LARS JOHAN MATERSTVEDT, Ph.D. (dr.art.)
Professor of Philosophy and in Medical Ethics

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RESEARCH
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1992–2020 & further

From 1992 to 1996 I was Doctoral Fellow, The Ethics Programme,
The Research Council of Norway. Subsequent to receiving a Ph.D. in political philosophy in 1997, on Robert Nozick (1938–2002) and Immanuel Kant (1724–1804) – see my homepage's entry on Nozick for further detail – my research was since 1999 within medical ethics (a subcategory of applied ethics); however, I left this field mid 2020.

Currently my research covers
normative ethics, metaethics and methods of ethical theory.


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As a Postdoctoral Fellow with The Norwegian Cancer Society, I carried out research on the relationship between palliative care and assisted dying, which included conducting interviews with terminally ill cancer patients who were inpatients at a palliative medicine unit about their attitudes towards, and wishes for, euthanasia and physician-assisted suicide. Medical supervisor was oncologist and professor of palliative medicine Stein Kaasa, with whom I have several publications.

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Across the years, my research within medical ethics also dealt with ethical and clinical issues related to withholding or withdrawing life-sustaining treatment in the seriously ill (non-treatment decisions; NTDs); ethical, clinical and philosophical aspects of the last-resort treatment strategy terminal/palliative sedation in the imminently dying; the concept of futile treatment; the intersections between health law and medical ethics; and the ethics of organ donation.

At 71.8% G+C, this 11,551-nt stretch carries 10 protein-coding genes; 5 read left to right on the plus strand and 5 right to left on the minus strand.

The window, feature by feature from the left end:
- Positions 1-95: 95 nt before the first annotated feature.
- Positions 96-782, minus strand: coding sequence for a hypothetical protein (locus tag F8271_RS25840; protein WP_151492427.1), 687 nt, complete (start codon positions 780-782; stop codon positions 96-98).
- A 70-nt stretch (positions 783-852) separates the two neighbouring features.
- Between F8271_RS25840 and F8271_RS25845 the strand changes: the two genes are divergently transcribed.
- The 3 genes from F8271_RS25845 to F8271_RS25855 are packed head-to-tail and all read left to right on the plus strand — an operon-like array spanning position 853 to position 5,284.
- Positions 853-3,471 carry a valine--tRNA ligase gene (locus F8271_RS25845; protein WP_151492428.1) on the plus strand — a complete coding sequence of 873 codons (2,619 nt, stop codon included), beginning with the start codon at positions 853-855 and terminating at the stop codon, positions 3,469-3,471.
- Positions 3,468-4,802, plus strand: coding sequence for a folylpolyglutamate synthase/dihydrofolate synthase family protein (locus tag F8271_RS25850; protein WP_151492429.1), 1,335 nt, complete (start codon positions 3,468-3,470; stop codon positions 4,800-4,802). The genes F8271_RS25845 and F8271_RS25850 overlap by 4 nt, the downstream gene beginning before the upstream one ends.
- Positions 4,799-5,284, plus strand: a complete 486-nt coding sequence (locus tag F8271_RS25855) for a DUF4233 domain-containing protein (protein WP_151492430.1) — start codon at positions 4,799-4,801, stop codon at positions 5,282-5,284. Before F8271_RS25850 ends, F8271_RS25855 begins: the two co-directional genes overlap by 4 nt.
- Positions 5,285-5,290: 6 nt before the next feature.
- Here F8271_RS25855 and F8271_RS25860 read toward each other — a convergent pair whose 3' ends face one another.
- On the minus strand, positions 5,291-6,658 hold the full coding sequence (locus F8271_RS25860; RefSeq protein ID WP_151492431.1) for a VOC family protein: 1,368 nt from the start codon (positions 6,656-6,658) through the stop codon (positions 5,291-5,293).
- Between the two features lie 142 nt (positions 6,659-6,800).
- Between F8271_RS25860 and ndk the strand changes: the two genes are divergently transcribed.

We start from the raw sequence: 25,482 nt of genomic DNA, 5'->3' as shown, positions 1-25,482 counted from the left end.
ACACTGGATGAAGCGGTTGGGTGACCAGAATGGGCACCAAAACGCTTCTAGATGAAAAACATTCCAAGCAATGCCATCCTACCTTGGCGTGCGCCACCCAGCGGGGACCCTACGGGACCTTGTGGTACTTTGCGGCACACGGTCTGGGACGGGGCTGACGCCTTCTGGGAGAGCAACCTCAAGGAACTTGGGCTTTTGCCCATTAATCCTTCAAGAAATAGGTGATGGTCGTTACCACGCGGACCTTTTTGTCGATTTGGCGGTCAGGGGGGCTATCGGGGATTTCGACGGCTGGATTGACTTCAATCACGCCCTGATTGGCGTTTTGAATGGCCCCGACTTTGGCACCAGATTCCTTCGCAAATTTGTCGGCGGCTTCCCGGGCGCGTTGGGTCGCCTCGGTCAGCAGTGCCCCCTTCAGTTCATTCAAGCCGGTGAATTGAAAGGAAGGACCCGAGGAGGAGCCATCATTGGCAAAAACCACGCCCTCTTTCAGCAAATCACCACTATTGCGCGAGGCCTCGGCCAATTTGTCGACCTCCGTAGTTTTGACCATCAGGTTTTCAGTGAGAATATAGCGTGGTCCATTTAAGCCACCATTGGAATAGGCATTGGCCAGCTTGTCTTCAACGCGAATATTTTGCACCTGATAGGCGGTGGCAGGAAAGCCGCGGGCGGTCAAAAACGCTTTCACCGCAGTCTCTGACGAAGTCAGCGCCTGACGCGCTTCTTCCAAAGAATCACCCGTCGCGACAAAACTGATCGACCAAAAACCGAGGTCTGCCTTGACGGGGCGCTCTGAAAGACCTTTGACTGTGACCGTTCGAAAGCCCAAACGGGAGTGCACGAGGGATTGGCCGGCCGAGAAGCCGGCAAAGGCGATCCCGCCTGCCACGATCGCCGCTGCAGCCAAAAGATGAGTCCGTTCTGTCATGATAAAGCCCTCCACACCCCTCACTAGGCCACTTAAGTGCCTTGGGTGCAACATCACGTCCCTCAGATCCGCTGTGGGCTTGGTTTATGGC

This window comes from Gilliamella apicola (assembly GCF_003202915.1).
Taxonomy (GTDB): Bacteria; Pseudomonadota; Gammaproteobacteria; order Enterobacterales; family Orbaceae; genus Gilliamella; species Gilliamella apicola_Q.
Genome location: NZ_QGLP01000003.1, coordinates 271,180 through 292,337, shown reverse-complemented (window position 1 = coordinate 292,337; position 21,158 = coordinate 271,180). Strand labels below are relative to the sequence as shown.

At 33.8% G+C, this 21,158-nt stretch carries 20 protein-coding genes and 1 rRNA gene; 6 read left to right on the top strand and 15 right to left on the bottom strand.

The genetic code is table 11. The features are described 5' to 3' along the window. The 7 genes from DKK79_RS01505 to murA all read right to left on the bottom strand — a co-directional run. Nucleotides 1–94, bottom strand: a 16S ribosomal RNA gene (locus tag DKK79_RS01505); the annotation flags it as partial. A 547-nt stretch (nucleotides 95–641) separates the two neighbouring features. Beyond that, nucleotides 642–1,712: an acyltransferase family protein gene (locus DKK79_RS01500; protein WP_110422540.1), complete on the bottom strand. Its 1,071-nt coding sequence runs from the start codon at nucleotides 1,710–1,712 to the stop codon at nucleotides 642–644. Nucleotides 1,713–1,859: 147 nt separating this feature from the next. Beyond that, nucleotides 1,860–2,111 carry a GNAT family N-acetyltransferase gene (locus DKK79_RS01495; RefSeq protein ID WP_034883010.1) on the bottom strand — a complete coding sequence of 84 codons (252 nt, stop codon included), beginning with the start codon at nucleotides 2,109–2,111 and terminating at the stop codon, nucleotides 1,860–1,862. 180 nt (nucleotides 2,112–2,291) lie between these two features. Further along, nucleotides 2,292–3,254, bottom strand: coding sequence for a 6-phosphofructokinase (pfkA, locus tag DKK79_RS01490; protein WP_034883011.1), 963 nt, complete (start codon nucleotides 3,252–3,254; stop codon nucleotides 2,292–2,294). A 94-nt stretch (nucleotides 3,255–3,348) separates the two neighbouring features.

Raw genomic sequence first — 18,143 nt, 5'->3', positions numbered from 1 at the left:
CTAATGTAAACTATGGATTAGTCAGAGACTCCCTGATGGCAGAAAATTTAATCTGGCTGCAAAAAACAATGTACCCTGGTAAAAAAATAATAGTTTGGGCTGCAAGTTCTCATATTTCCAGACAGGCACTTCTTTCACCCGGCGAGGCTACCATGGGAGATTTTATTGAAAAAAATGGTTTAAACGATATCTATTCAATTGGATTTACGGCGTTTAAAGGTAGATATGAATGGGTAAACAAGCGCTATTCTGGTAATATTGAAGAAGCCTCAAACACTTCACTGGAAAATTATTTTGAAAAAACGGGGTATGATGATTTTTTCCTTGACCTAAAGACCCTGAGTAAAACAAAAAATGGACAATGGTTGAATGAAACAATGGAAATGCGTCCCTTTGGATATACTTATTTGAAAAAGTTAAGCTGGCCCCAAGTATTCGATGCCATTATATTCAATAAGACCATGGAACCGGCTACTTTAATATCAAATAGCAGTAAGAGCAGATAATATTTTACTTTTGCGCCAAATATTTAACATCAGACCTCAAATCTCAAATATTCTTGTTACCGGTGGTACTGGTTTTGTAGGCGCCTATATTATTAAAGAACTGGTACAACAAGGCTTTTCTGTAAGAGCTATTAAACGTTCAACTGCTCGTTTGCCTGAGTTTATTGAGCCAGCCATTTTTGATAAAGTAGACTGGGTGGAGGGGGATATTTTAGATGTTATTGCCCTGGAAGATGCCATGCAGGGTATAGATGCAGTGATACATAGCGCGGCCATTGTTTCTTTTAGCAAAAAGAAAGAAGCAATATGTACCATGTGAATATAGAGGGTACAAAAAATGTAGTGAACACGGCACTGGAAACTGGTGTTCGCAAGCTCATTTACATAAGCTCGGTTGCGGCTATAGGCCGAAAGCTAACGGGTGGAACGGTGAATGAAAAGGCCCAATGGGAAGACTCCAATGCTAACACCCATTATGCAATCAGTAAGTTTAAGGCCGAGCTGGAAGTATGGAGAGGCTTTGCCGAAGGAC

September 2017 to July 2018 I was
Visiting Professor, University of Glasgow, Scotland, participating in the research project «Rejection, collaboration or integration? A comparative analysis of palliative care and assisted dying in three locations: Oregon, USA; Flanders, Belgium; and Québec, Canada». This project ended March 2020, and was carried out by members of the University of Glasgow End of Life Studies Group (read the group's blog; also on Twitter), located on Dumfries Campus in Southern Scotland.

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Palliative care
Assisted dying

The research project was part of a main research project called
Global Interventions at the End of Life – social, comparative and historical analysis to promote global improvement, led by the University of Glasgow, UK

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Supported by the
Wellcome Trust

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The main project was headed by Professor David Clark (follow him on Twitter) who held a Wellcome Trust Senior Investigator Award in the Medical Humanities. Watch and hear him talk about his research on ITV: Fiona Armstrong interviews the man dubbed 'Professor Death' – one of the world's leading experts on care for the dying.


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